Piezo actuators are a valuable and versatile element with limitless capabilities across all industries, such as commercial, industrial, automotive, aviation, aerospace, and electronic. In common household items, piezo actuators are responsible for igniting lighters, sounding alarms, and amplifying sound in speakers and microphones. Coupling the displacement’s power with rapid vibration makes for a clear sound with potent sound pressure. Sound-generating buzzers, alarms, and buttons implement piezo actuators to bend or deform at a signal and create a sound. This can be seen in timers, clocks, microwaves, car keys, PIN pads, and alarms and buzzers. Larger machinery such as 3D printers, inkjet printers, Braille machines, and weaving machines all utilize piezo actuators for fine movement and precise adjustments. In printers, piezo actuators are used to control the dispensing nozzle, releasing the precise amount of ink needed to create the print received through an electrical signal.

In the automotive industry, piezo actuators are found in fuel injectors, valve and pump control, and other auto functions, such as automatic breaking. Piezo actuators respond to electrical signals in the car’s computer and make mechanical and physical adjustments within the vehicle instantly.

Piezoceramic actuators are also excellent for high precision nano movement and dosing. In medical applications, piezoelectric tube actuators are employed in microdosing machines and ultrasound equipment. In some minimally invasive procedures, piezo actuators are implemented into catheters generate ultrasound waves, which increase the permeability of the blood vessel walls and make it easier for medication to penetrate.

Piezo actuators are a valuable and versatile element with limitless capabilities across all industries, such as commercial, industrial, automotive, aviation, aerospace, and electronic.

Shapes

Multilayer Stack Piezo Actuators

Multilayer stack piezo actuators consist of stacks of piezo elements that expand when an electrical charge is applied. Longitudinal and shear displacement can be achieved with stack piezoelectric actuators. Multilayer stacks are commonly utilized for precision machinery and control in industrial, medical, aerospace, and automotive industries. Learn more about piezo multilayer actuators here.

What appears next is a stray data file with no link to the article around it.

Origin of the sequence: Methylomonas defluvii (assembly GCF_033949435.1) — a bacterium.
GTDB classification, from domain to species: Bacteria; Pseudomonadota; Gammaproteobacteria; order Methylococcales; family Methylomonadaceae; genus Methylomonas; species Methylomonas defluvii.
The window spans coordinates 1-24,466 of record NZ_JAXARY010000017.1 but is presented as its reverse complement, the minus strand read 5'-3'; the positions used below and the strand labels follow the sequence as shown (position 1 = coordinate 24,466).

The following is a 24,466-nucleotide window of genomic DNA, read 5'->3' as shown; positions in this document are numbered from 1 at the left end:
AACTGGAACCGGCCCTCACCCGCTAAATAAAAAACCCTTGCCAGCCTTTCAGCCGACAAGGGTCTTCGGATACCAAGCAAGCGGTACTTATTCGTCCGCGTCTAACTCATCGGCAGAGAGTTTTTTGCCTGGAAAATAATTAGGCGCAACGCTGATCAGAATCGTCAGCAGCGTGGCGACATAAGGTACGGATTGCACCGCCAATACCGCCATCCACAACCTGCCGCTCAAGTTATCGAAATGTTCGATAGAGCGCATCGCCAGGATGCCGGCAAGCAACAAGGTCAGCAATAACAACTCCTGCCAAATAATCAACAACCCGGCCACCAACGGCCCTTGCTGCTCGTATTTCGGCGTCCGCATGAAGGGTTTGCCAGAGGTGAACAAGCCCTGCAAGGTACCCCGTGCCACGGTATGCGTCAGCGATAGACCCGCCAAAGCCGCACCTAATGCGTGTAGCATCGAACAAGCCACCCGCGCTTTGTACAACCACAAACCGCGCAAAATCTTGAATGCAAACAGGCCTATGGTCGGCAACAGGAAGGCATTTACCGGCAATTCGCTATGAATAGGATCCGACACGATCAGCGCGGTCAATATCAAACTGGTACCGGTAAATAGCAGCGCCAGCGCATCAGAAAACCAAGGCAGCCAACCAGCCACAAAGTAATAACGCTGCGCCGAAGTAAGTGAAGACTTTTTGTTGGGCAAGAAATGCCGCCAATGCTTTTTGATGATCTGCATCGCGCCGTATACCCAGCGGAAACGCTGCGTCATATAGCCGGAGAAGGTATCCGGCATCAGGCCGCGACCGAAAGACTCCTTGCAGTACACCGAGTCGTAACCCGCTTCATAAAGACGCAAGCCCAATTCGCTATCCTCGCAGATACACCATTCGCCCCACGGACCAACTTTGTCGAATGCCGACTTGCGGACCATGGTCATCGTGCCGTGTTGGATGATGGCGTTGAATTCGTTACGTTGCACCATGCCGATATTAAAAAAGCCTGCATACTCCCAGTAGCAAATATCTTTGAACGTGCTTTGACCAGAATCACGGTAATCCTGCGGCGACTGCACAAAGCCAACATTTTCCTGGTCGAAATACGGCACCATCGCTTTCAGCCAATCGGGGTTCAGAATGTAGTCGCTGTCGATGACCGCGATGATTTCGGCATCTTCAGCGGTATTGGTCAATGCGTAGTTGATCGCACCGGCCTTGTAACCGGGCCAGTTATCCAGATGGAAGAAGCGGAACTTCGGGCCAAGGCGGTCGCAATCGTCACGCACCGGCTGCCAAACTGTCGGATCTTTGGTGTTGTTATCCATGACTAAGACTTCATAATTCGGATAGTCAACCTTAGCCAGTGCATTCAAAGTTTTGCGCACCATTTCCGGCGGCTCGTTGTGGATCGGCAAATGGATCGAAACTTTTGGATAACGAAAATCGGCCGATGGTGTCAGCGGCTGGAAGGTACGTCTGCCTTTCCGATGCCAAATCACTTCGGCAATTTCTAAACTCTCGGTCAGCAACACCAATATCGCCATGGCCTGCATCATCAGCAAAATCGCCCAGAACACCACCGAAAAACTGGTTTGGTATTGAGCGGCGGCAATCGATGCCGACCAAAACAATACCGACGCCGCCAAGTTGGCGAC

Disc Piezo Actuators

Piezoelectric actuators in a disc shape are circular piezo elements often found in automotive functions, sound production and amplification, liquid and fluid level measurement, and ultrasonic applications. As piezo actuators, discs are utilized in the automotive, industrial, commercial, and ultrasonic applications to detect changes and perform adjustments. Learn more about piezo disc actuators here.

Strip Piezo Actuators

Piezoelectric actuators in a strip shape are thin pieces of active piezoelectric material connected to a passive layer. Piezo strip bending actuators have either one active piezoelectric layer or two active piezoelectric layers that bend to create deflection. Strip piezo actuators are commonly utilized in valve and pump controls, accelerometers, sound production, touch switches/controls, and fine machinery. Learn more about strip piezo actuators here.

Ring Piezo Actuators

Piezoelectric actuators in a ring shape are often used in multilayer stack piezo actuators to produce linear movement. Ring piezo actuators are often found in ultrasonic applications, nanopositioning, microscopy, and precision machining. Learn more about piezo ring actuators here.

Tube Piezo Actuators

Piezoelectric actuators in a tube shape are also known as piezoelectric cylinders. Tube piezo actuators can generate axial displacement (changes in length) or radial displacement (changes in diameters). Tube piezoelectric actuators are often utilized for flow and level measurements and adjustments, scanning microscopy, and microdosing, commonly found in the industrial and commercial industries. Learn more about piezo tube transducers here.

Bimorph Piezo Actuators

Bimorph piezoelectric actuators consist of two active piezoelectric layers bonded to a passive metal substrate or bonded directly together. One piezoelectric layer contracts while the other piezoelectric layer expands when a mechanical or electrical input is received. This causes a bending motion that can either perform a desired task or generate a readable electrical output. Learn more about piezo bimorph transducers here.

Unimorph Piezo Actuators

Unimorph piezoelectric actuators consist of one active piezoelectric layer often bonded to a passive metal substrate. Unimorph actuators deform in a single direction when activated by an electrical input and translate it into a mechanical output.

Plate and Block Piezo Actuators

Piezoelectric actuators shaped as plates and blocks can be engineered into any shape. Plate piezo actuators are commonly used in multilayer stack actuators and block piezo actuators are often used in ultrasonic applications. A DC voltage will cause piezo plate actuators to deform while an AC voltage will cause it to vibrate. Piezo block actuators are used for high power generation and applications. Learn more about plate and block piezo actuators here.